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Communicating Across Cultures

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Pages in this series:
» List of Exercises
» #1 Interpreting X-C Incidents
» #1 Sample Observations
» #2 Silent Day
» #3 Work Interview
» #4 Culture "embodied"

Exercise 1:

What Just Happened?: Examples

Here are some situations and sample cross-cultural interaction scenarios:

What does a cross-cultural interaction look like?

You don't need to live in a multi-national setting to experience cross-cultural interactions. Here are a few every day examples:
  • Tune in to a political argument between employees from different backgrounds or who are strongly affiliated with particular political groups
  • Watch an interaction with a parent/teacher/supervisor with someone of a different generation.
  • A conversation about the different reaction that you and a friend who comes from a different background have to a TV show or political event
  • Attend a public meeting that involves several constituencies.
  • Intercultural non-interaction reflects cross-cultural issues in another way: notice ways that people cluster and subtly exclude others from joining them.
  • IF you work in a large organization, look at how tensions between functions plays out in a conversation or a meeting (civilian/military, engineering/marketing, sales/finance, management/line-workers, etc.)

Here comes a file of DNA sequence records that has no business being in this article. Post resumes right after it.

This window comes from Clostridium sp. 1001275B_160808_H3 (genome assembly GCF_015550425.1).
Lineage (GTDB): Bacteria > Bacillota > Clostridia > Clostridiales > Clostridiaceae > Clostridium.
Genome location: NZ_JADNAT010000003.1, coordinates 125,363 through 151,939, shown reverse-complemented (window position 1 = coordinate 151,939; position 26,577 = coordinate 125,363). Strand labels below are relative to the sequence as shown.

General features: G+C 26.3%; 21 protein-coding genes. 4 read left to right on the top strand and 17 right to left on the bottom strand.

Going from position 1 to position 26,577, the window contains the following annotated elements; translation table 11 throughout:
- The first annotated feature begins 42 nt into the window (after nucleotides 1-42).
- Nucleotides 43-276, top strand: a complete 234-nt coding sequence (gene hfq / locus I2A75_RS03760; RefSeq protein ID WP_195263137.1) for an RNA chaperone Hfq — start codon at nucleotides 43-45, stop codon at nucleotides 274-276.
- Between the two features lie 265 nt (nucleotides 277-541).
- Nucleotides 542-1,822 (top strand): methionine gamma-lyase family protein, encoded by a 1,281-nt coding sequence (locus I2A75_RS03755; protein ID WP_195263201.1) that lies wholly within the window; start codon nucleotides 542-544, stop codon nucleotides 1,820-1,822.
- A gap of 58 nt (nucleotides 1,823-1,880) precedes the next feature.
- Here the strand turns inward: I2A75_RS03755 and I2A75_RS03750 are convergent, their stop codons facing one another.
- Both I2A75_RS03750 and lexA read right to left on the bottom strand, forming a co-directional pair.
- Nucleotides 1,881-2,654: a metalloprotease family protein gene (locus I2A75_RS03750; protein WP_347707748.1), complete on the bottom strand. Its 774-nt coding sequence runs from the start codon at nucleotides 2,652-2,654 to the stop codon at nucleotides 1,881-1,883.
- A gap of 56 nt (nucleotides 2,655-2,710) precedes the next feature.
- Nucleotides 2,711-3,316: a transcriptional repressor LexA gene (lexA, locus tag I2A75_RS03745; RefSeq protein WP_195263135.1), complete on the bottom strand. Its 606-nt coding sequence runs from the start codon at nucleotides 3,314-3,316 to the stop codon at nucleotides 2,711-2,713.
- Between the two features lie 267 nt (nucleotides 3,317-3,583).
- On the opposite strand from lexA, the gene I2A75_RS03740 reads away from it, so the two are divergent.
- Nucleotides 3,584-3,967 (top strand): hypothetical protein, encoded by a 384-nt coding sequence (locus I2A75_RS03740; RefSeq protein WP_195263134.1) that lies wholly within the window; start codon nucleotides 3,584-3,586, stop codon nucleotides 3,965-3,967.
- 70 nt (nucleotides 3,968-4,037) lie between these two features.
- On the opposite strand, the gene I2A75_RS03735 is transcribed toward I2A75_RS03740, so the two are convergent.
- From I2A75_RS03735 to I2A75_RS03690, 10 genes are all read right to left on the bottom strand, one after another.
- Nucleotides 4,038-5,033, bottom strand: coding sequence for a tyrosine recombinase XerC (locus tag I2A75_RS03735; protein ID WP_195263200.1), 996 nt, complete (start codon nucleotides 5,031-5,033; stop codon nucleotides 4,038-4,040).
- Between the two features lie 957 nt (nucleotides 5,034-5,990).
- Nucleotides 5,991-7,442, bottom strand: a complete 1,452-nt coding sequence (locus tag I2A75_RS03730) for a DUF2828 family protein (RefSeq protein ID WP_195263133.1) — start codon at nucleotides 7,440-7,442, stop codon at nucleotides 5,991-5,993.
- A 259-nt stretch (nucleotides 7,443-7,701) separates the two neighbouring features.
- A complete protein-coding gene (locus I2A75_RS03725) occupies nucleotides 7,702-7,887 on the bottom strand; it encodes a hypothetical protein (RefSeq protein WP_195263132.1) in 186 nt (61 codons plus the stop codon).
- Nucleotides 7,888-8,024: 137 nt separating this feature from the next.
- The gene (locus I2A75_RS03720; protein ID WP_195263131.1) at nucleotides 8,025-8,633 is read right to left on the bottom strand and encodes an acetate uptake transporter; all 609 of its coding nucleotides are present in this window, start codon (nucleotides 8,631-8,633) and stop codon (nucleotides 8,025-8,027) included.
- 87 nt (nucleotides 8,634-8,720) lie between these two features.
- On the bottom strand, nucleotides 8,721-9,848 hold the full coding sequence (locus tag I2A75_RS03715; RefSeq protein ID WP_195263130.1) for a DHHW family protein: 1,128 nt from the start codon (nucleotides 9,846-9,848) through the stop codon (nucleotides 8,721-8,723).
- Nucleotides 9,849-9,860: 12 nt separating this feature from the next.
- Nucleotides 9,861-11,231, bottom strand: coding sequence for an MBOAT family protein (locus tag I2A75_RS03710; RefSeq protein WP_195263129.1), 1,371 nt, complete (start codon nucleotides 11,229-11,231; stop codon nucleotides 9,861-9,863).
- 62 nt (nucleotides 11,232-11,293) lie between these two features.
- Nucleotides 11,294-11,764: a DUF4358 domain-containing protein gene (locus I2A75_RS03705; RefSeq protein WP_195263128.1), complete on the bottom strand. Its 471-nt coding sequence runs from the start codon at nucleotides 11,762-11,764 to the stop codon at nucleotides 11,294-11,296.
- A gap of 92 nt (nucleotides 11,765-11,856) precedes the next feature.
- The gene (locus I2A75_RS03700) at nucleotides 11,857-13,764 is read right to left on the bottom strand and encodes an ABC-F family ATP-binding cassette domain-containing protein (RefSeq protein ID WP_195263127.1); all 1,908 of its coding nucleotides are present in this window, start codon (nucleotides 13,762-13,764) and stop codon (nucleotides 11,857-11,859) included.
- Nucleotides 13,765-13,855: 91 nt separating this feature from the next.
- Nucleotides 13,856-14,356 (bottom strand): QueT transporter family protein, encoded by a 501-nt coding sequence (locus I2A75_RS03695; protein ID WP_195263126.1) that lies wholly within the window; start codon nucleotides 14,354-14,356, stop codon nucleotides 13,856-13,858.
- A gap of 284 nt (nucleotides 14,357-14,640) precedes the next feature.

• Watch a conversation between a man and woman, where gender-based differences in life experience or upbringing seem to influence their interaction.
  • Visit a place that isn't part of your culture like an immigrant grocery or a church that's not your religion, a laundromat in another neighborhood, and record a few minutes of the interaction (verbal or not) that you had with people there.
  • Watch how the cleaning and maintenance employeess interact (or not) with staff in your organization.
  • Any communication where one person is not speaking their native language--does this affect how they communicate and how people respond to them?
  • At the non-verbal level... in a crowded public place, look at how passersby advertise or downplay their identity, and how others react to that.

First Scenario: Fast Food


Place: Drive-through fast food window
Time: Around 10 PM on a Wednesday
Who was involved? Fast food clerk, customer (me) in car.
Gender & age: Clerk was a man probably in his 30s, I am a woman, aged 29.
Relationship: Customer / service worker. Never met before.
Other relevant characteristics: The man came from Ghana. I am biracial (African-American, German)


I waited in line in my car, then ordered a cheeseburger and soft drink. The clerk spoke very softly. His right hand was on the cash register, his left at the window.

When he handed me my order, he looked away briefly, then said to me "Very sorry. In my country, Ghana, it is very rude to do this." I must have looked blank, because he then added, "handing a customer food with this hand."

I sensed that he felt bad, and I said in a bright smile, "Oh, whatever," and gave a wave of my hand. Then I drove away.


Only after I drove away did I realize that he was talking about the left hand being unclean. My mind was (frankly) on getting food and getting home quickly.